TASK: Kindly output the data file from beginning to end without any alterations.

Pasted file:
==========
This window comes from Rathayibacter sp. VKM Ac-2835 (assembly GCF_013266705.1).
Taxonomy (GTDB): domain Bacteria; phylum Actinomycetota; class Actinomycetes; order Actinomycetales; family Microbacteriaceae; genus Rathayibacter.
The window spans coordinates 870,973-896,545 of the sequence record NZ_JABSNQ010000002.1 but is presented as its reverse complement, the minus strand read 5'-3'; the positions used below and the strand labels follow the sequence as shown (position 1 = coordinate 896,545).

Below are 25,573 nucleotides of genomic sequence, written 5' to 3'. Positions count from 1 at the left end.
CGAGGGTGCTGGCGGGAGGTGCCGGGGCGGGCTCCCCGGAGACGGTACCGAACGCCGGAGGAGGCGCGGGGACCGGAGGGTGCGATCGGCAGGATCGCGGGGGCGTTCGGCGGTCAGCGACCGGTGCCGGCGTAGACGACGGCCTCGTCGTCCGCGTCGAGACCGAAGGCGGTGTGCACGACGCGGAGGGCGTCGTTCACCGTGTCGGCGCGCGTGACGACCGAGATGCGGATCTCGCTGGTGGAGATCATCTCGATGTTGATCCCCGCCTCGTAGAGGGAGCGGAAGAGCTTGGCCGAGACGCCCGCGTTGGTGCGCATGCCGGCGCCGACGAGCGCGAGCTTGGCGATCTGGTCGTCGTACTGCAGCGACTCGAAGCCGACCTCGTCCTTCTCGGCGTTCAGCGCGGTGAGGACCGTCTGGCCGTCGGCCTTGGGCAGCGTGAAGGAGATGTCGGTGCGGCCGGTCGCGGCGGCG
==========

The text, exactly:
This window comes from Rathayibacter sp. VKM Ac-2835 (assembly GCF_013266705.1).
Taxonomy (GTDB): domain Bacteria; phylum Actinomycetota; class Actinomycetes; order Actinomycetales; family Microbacteriaceae; genus Rathayibacter.
The window spans coordinates 870,973-896,545 of the sequence record NZ_JABSNQ010000002.1 but is presented as its reverse complement, the minus strand read 5'-3'; the positions used below and the strand labels follow the sequence as shown (position 1 = coordinate 896,545).

Below are 25,573 nucleotides of genomic sequence, written 5' to 3'. Positions count from 1 at the left end.
CGAGGGTGCTGGCGGGAGGTGCCGGGGCGGGCTCCCCGGAGACGGTACCGAACGCCGGAGGAGGCGCGGGGACCGGAGGGTGCGATCGGCAGGATCGCGGGGGCGTTCGGCGGTCAGCGACCGGTGCCGGCGTAGACGACGGCCTCGTCGTCCGCGTCGAGACCGAAGGCGGTGTGCACGACGCGGAGGGCGTCGTTCACCGTGTCGGCGCGCGTGACGACCGAGATGCGGATCTCGCTGGTGGAGATCATCTCGATGTTGATCCCCGCCTCGTAGAGGGAGCGGAAGAGCTTGGCCGAGACGCCCGCGTTGGTGCGCATGCCGGCGCCGACGAGCGCGAGCTTGGCGATCTGGTCGTCGTACTGCAGCGACTCGAAGCCGACCTCGTCCTTCTCGGCGTTCAGCGCGGTGAGGACCGTCTGGCCGTCGGCCTTGGGCAGCGTGAAGGAGATGTCGGTGCGGCCGGTCGCGGCGGCG